Adam Smith, key House Democrat, vows to kill Trump’s planned low-yield nuke
The Democratic chairman of the House Armed Services Committee said Monday he hopes to “kill” funding for President Trump’s proposed low-yield nuclear weapon program even though Mr. Trump’s fiscal 2020 defense budget calls for more money for the U.S. nuclear arsenal.
“I don’t think it’s a good idea,” Rep. Adam Smith, Washington Democrat, said Tuesday at the Carnegie International Nuclear Policy Conference in Washington, D.C. ”‘Low-yield’ doesn’t make any sense. A nuclear weapon is a nuclear weapon.”
Many others disagree with me on that, and well see how that plays out,” Mr. Smith said, referring to the Republican-held Senate that is likely to push back on his proposal, and the need to have President Trump sign any Pentagon funding bill into law.
Mr. Smith has long been a critic of nuclear modernization and has vowed to reduce spending on the country’s nuclear arsenal. He has called for a review of the Trump administrations Nuclear Posture Review and a ban on low-yield nuclear warheads, among other weapons.
On Tuesday, however, the chairman said he is not in favor of completely eliminating the U.S. nuclear stockpile, but rather having “fewer warheads.”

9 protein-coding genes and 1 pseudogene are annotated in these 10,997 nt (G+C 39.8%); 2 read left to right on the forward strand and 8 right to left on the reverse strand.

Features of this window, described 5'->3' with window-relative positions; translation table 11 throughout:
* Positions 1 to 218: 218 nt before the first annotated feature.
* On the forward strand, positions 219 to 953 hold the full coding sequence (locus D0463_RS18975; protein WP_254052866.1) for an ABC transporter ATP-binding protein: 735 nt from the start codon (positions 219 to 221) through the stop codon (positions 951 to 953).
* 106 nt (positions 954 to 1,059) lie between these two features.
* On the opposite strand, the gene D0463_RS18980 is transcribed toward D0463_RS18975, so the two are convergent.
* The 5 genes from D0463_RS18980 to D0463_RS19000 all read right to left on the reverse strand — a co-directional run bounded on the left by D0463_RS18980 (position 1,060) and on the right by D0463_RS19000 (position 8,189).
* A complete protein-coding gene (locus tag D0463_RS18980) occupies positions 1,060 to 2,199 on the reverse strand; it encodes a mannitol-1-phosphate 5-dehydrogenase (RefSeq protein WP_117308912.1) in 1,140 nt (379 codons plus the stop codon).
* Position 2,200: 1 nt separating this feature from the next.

“You cannot unring the bell. ... As long as that technology is out there, we need to be in a position to deter anyone from using it,” he said.
In January, a Congressional Budget Office analysis projected the total cost for maintaining and improving the U.S. governments nuclear missile arsenal at $494 billion over the next decade, a cost Mr. Smith labeled “unaffordable.”
Mr. Smith also hinted at plans to reverse existing policy banning cooperation between the U.S. and Russian militaries.
“We should reopen the military-to-military conversation” to prevent “miscalculations,” he said. “I’m concerned about a lot of those channels of communication broke down ... prior to the fall of the Soviet Union.”
Ultimately, Mr. Smith conceded that Congress needs to pass the defense bill.
“We’re going to work together to get it,” he said. “But I want to spur the conversation, and hopefully get a more efficient, more effective Pentagon where it really matters where you spend the money.”